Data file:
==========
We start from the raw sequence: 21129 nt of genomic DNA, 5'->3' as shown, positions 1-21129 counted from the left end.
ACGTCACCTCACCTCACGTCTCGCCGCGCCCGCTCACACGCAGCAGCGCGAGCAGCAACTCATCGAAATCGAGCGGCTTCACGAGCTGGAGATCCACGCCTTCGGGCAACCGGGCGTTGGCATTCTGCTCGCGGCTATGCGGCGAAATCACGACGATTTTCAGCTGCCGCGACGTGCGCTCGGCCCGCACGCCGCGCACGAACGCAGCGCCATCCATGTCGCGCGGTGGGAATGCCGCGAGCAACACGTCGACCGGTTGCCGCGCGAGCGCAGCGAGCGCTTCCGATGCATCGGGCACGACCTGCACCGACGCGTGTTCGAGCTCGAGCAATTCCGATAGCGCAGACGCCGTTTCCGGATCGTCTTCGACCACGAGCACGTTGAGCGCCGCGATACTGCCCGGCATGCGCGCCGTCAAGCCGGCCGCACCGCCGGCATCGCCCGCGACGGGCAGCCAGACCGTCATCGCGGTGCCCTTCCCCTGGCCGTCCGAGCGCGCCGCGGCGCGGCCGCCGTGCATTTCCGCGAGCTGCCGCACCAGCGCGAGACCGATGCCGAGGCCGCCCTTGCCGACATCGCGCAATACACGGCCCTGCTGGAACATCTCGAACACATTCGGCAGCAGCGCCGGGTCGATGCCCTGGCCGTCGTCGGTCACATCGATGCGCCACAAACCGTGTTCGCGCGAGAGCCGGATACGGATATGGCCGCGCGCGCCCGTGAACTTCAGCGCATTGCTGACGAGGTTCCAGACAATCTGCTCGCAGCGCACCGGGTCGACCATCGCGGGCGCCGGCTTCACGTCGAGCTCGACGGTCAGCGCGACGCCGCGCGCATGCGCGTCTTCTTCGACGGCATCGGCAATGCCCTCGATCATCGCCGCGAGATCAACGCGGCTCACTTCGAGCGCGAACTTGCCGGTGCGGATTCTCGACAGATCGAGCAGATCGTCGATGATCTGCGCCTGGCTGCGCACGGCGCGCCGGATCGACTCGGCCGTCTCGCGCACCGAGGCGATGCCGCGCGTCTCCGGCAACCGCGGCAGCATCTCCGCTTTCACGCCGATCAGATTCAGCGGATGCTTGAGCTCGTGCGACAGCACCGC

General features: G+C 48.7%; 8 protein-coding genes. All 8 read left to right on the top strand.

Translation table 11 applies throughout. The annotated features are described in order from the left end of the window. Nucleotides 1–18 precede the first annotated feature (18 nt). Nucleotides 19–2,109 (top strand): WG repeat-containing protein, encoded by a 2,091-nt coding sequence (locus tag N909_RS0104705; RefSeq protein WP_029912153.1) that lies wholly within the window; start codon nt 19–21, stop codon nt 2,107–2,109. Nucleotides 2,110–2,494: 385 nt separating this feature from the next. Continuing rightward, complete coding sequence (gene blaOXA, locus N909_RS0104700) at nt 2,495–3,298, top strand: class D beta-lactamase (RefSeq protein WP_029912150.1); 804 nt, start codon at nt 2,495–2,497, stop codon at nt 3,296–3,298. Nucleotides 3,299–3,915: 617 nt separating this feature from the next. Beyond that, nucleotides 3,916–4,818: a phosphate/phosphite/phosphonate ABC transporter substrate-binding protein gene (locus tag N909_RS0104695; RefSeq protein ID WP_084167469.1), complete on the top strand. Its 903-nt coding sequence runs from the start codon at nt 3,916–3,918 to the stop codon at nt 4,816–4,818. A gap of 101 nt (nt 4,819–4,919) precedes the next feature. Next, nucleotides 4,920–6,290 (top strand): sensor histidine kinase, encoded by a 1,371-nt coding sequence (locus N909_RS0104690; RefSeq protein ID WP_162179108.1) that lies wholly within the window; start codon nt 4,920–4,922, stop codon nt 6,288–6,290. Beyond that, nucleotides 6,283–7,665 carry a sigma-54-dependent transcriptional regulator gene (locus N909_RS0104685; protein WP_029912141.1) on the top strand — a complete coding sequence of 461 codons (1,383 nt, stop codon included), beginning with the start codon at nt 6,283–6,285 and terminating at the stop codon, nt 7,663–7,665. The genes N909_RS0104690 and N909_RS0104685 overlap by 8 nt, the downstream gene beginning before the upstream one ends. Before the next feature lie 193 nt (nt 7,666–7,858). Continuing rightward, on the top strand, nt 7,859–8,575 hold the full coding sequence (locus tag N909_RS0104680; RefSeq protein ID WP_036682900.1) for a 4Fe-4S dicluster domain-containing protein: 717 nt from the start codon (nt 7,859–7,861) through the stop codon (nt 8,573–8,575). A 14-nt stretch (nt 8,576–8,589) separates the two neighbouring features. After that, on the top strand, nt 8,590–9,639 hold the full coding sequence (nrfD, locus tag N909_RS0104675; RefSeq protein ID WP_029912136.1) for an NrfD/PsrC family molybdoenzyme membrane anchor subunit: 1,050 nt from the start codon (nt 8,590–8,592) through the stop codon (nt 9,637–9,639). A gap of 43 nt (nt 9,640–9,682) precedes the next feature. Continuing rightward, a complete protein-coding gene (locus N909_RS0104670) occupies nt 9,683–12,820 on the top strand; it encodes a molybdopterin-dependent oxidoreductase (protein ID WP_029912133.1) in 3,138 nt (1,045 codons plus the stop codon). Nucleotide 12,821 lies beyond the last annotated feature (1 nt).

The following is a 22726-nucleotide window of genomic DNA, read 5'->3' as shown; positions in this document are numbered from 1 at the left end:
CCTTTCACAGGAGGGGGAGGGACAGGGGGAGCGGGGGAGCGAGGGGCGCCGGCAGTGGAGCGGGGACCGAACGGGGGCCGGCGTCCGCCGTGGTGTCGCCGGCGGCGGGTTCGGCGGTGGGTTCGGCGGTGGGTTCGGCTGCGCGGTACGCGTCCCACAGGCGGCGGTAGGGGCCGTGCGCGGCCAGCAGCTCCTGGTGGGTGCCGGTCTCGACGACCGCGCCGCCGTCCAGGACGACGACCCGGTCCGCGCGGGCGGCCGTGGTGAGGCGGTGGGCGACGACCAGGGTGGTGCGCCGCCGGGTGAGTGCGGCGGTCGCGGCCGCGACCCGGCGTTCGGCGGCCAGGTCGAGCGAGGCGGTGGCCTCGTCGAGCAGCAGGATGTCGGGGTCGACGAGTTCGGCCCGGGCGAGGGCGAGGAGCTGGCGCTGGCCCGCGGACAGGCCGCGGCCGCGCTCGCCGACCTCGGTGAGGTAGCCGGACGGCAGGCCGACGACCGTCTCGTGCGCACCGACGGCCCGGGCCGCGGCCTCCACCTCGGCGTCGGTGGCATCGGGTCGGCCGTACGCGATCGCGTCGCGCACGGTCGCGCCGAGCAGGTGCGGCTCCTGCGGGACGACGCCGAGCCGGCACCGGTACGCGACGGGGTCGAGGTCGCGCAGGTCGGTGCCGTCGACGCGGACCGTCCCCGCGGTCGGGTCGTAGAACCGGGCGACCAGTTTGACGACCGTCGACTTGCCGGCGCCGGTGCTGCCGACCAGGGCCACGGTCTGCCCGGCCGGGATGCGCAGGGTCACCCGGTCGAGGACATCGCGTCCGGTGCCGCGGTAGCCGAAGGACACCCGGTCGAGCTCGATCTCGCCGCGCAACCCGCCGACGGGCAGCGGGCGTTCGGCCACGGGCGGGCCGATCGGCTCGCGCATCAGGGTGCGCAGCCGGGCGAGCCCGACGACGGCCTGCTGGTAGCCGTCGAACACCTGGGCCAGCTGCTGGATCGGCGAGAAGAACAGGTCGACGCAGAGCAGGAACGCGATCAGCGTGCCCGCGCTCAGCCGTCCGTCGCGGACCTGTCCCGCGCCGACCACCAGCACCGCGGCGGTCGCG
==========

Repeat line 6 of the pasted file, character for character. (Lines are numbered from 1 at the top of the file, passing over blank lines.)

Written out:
CCTTTCACAGGAGGGGGAGGGACAGGGGGAGCGGGGGAGCGAGGGGCGCCGGCAGTGGAGCGGGGACCGAACGGGGGCCGGCGTCCGCCGTGGTGTCGCCGGCGGCGGGTTCGGCGGTGGGTTCGGCGGTGGGTTCGGCTGCGCGGTACGCGTCCCACAGGCGGCGGTAGGGGCCGTGCGCGGCCAGCAGCTCCTGGTGGGTGCCGGTCTCGACGACCGCGCCGCCGTCCAGGACGACGACCCGGTCCGCGCGGGCGGCCGTGGTGAGGCGGTGGGCGACGACCAGGGTGGTGCGCCGCCGGGTGAGTGCGGCGGTCGCGGCCGCGACCCGGCGTTCGGCGGCCAGGTCGAGCGAGGCGGTGGCCTCGTCGAGCAGCAGGATGTCGGGGTCGACGAGTTCGGCCCGGGCGAGGGCGAGGAGCTGGCGCTGGCCCGCGGACAGGCCGCGGCCGCGCTCGCCGACCTCGGTGAGGTAGCCGGACGGCAGGCCGACGACCGTCTCGTGCGCACCGACGGCCCGGGCCGCGGCCTCCACCTCGGCGTCGGTGGCATCGGGTCGGCCGTACGCGATCGCGTCGCGCACGGTCGCGCCGAGCAGGTGCGGCTCCTGCGGGACGACGCCGAGCCGGCACCGGTACGCGACGGGGTCGAGGTCGCGCAGGTCGGTGCCGTCGACGCGGACCGTCCCCGCGGTCGGGTCGTAGAACCGGGCGACCAGTTTGACGACCGTCGACTTGCCGGCGCCGGTGCTGCCGACCAGGGCCACGGTCTGCCCGGCCGGGATGCGCAGGGTCACCCGGTCGAGGACATCGCGTCCGGTGCCGCGGTAGCCGAAGGACACCCGGTCGAGCTCGATCTCGCCGCGCAACCCGCCGACGGGCAGCGGGCGTTCGGCCACGGGCGGGCCGATCGGCTCGCGCATCAGGGTGCGCAGCCGGGCGAGCCCGACGACGGCCTGCTGGTAGCCGTCGAACACCTGGGCCAGCTGCTGGATCGGCGAGAAGAACAGGTCGACGCAGAGCAGGAACGCGATCAGCGTGCCCGCGCTCAGCCGTCCGTCGCGGACCTGTCCCGCGCCGACCACCAGCACCGCGGCGGTCGCG